Sequence-based methods match a large collection of sequences with a target protein sequence, and using this comparison they determine whether the sequences under comparison share a common ancestor. One subgroup of sequence-based methods is the methods that fall in the same category but do not directly predict functions of proteins, but they provide information about protein sequences by extracting features which can be used by other machine learning methods [15, 16, 17, 18].

Protein structure-based methods try to find a level of similarity using two given protein structures which provides the transfer of functional annotations between proteins, and the similarity can be detected using the entire structure or only a part of the structures [19, 20].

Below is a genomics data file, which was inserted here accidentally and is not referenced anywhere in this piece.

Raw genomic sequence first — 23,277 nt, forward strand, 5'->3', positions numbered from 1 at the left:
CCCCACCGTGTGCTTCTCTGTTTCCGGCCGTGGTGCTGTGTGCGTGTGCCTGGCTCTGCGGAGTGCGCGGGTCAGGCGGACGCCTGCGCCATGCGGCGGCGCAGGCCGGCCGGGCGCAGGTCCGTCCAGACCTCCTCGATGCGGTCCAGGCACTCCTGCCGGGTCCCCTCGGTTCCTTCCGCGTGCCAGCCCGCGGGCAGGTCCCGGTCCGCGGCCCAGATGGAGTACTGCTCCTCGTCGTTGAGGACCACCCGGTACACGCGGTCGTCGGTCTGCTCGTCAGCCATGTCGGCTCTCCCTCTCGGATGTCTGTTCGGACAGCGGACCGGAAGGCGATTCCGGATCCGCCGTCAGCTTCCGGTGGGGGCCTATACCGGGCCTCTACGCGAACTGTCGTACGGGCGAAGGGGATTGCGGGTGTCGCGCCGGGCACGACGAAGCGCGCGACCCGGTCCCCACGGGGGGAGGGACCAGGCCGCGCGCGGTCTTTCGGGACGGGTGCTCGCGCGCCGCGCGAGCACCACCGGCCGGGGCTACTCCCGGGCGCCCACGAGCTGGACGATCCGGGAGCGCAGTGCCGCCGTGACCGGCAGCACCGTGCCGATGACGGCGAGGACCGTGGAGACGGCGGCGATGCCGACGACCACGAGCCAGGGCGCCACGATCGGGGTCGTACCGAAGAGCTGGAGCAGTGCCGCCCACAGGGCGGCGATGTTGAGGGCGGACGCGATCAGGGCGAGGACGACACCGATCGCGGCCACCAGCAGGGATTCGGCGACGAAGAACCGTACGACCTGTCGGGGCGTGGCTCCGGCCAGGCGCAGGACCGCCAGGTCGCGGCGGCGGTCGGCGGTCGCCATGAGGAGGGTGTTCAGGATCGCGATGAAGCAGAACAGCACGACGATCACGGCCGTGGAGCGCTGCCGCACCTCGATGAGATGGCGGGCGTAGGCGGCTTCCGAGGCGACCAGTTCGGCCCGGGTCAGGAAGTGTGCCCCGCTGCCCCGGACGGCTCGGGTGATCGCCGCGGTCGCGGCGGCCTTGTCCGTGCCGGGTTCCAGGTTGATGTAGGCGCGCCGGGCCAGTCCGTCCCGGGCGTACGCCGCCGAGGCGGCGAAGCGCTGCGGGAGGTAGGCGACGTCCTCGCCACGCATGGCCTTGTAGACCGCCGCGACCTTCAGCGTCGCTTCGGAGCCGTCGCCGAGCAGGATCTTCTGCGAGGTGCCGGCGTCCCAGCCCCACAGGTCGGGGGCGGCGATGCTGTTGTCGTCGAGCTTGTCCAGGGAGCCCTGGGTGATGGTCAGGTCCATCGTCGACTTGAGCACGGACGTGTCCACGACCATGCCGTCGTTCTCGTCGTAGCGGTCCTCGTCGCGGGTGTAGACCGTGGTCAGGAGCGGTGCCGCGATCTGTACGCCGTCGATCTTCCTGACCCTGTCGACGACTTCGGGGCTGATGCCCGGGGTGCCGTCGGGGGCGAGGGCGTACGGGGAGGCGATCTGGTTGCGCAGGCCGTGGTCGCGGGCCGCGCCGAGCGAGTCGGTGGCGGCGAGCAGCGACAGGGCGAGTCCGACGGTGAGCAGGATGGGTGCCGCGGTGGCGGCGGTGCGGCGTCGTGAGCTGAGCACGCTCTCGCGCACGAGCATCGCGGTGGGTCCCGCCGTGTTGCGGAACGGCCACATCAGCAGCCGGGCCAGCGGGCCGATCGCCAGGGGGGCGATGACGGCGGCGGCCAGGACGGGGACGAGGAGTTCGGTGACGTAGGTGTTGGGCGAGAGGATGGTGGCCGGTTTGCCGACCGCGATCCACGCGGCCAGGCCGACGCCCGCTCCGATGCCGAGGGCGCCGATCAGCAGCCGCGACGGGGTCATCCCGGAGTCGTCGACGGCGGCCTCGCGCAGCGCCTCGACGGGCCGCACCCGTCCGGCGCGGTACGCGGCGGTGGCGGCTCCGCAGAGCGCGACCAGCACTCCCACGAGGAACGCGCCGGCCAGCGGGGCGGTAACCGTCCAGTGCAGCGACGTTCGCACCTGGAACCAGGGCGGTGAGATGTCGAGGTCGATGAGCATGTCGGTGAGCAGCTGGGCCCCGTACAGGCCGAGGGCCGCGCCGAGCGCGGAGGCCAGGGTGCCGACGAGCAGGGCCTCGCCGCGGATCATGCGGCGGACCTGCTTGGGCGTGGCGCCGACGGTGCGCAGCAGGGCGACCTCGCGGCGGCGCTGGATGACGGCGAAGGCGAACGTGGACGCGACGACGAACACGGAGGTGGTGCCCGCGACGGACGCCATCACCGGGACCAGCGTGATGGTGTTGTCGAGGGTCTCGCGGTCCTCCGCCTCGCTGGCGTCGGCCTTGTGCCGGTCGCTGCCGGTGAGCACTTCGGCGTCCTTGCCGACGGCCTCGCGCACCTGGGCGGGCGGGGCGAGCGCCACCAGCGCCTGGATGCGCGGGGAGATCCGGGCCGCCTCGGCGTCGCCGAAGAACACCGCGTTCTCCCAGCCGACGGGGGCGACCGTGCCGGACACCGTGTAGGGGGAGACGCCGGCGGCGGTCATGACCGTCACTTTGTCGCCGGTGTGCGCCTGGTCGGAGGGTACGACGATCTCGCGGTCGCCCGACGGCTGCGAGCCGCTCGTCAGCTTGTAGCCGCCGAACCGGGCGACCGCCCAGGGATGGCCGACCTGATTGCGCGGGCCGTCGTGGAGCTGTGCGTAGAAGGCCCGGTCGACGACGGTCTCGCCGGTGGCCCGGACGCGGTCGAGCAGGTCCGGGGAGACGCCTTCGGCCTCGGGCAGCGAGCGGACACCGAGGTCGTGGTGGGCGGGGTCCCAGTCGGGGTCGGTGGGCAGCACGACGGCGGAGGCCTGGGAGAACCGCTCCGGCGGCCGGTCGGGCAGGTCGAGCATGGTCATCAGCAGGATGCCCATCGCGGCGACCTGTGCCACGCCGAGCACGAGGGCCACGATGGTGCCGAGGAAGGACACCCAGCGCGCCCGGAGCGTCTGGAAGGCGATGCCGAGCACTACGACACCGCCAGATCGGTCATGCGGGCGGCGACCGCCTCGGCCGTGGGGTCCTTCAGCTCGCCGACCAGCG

Genomic context-based methods rely on the knowledge that the location of the gene which is encoding a query protein is prominent information that can be used for function prediction [21, 22]. Evolutionary relationships are also exploited between organisms to find functional similarities between genes in phylogenomics-based methods [23, 24].

Interaction-based methods utilize protein-protein interaction (PPI) networks in which PPI data is represented as vertices (proteins) and edges (direct bindings). These interactions can be utilized to find functional relationships, and to achieve this goal, graph-theoretic methods and algorithms can be employed to predict functions of proteins [25, 26].

The data integration-based methods are mostly based on machine learning in which features generated from different biological sources are combined and used for training a machine learning model [27, 28].